“I’m aware that it’s a small indie movie that might not reach an audience with views that don’t align with my politics,” Hittman said during a recent phone interview from New York, where she lives. “But at the same time, I think that it’s an important film to add to the conversation. In an ideal world, people who are anti-reproductive rights would know about the film, but I don’t anticipate them watching it. I anticipate them protesting it, but not seeing yet.”


In portraying a story that confronts one of the most divisive topics in contemporary American life, Hittman focuses on the specific difficulties of abortion access. Once Autumn (Flanigan) realizes that she is pregnant and that the only way to terminate the pregnancy without her parents finding out is by traveling to New York, she enlists her cousin Skylar (Ryder) to go along with her. When they unexpectedly find out that the procedure will require them to stay overnight, their journey becomes even more complicated financially, logistically and emotionally.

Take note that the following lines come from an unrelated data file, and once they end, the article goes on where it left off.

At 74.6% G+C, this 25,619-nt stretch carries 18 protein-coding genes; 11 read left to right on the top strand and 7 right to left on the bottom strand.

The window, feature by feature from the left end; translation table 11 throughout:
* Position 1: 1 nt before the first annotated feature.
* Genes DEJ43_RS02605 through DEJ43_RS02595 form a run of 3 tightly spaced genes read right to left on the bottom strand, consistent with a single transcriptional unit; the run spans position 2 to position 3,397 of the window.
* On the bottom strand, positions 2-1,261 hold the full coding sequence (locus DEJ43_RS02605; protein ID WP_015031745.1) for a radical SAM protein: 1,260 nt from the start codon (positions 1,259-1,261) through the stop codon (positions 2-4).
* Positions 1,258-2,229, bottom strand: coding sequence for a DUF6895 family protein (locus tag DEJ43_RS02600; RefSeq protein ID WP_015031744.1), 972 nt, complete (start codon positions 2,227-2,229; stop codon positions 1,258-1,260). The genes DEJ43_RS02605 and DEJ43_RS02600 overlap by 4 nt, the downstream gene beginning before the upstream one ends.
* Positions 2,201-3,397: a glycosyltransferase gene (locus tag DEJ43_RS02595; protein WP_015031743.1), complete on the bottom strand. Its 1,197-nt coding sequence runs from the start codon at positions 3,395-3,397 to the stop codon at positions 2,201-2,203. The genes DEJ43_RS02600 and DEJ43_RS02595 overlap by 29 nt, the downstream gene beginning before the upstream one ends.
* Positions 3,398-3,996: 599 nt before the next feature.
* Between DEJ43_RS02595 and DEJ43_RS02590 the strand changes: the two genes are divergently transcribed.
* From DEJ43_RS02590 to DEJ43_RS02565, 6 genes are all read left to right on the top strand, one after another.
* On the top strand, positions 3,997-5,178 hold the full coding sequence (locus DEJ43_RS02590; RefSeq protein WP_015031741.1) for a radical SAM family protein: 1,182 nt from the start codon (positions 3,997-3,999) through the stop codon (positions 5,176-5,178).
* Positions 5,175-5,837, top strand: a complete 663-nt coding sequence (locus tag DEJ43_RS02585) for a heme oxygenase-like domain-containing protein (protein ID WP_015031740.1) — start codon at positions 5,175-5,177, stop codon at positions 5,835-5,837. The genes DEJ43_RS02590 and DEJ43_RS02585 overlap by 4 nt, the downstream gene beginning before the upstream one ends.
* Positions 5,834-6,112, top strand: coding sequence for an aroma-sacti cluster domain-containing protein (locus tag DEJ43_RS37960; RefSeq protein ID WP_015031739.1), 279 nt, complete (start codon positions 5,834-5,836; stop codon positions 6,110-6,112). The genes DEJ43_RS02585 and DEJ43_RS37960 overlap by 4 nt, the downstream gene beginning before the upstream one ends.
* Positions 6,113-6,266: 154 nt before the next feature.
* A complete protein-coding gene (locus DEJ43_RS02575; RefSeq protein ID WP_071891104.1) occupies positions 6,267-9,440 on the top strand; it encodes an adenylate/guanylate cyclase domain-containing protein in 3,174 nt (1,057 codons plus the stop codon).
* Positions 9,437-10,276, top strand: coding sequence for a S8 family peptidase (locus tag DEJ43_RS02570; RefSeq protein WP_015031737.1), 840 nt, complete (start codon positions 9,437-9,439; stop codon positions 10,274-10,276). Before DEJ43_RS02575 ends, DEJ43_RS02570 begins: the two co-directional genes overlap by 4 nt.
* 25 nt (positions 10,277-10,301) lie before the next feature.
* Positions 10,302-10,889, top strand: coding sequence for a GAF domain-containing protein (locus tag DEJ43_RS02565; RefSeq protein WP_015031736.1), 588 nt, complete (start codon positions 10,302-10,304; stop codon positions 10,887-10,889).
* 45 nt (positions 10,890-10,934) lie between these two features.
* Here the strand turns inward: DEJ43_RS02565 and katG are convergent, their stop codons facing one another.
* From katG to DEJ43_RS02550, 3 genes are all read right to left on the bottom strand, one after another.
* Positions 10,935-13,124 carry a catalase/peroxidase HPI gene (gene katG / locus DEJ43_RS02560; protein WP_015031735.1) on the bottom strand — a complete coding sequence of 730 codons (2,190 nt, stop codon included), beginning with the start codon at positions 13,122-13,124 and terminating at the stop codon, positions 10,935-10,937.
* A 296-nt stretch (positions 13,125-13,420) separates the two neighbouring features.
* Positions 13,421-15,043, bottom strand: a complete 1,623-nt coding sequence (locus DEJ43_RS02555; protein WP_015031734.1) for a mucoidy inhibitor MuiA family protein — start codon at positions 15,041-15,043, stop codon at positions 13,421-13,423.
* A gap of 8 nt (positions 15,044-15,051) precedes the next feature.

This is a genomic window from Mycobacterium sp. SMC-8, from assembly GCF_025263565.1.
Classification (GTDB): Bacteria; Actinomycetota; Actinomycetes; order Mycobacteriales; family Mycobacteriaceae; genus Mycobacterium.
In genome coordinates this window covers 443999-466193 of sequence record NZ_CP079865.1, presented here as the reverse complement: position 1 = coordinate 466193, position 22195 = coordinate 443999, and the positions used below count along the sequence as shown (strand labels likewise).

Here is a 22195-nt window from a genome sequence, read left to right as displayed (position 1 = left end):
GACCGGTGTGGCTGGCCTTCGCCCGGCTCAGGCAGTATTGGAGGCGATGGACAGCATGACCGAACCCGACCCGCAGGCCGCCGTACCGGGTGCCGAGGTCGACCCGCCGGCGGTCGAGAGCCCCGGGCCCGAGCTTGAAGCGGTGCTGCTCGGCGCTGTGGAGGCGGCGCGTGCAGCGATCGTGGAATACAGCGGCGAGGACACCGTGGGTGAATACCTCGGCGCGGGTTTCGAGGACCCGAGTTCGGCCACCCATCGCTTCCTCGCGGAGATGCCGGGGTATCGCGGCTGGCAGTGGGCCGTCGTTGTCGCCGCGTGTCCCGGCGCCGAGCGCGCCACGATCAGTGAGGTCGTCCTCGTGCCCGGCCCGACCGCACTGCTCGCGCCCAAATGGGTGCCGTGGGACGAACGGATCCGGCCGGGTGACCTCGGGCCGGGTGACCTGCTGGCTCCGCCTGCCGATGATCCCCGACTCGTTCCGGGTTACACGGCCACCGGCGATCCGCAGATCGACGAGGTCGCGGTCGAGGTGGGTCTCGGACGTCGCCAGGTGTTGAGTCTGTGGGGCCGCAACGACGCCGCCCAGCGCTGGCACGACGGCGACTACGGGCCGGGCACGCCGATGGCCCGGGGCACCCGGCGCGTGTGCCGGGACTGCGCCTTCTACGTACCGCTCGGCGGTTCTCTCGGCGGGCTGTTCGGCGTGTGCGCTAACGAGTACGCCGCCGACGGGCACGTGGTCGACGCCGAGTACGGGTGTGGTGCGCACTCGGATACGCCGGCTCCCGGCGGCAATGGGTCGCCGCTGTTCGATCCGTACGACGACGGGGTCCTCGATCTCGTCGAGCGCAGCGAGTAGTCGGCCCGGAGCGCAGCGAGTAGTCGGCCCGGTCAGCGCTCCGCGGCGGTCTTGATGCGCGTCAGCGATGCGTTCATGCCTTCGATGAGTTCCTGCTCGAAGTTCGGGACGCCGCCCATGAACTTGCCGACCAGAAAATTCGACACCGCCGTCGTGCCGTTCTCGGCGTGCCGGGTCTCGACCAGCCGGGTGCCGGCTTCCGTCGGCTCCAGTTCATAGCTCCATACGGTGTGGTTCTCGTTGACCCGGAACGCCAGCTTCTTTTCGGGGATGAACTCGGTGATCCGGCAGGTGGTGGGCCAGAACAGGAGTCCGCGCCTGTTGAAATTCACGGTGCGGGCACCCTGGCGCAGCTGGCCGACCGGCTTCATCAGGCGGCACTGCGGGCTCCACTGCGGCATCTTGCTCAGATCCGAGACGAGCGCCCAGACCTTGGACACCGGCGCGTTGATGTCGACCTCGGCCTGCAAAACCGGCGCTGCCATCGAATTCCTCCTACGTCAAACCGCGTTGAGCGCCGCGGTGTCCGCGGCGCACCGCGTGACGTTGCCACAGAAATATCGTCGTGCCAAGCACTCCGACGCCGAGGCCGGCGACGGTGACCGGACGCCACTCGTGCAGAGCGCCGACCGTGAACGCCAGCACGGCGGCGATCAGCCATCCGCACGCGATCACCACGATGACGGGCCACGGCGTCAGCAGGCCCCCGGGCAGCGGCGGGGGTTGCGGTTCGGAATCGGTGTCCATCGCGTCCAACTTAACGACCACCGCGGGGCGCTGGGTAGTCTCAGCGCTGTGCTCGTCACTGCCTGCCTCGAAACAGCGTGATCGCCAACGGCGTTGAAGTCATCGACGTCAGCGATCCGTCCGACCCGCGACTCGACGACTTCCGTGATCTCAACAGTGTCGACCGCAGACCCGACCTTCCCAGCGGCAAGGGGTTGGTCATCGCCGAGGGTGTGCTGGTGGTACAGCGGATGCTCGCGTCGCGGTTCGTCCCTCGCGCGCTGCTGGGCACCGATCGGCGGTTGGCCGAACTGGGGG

The film is an unusual release for Focus Features, the established art-house arm of Universal Pictures. The company is known for upscale, high-end prestige pictures such as last year’s “Downton Abbey” and “Harriet,” which makes the gritty neorealism of “Never Rarely Sometimes Always” all the more of a contrast.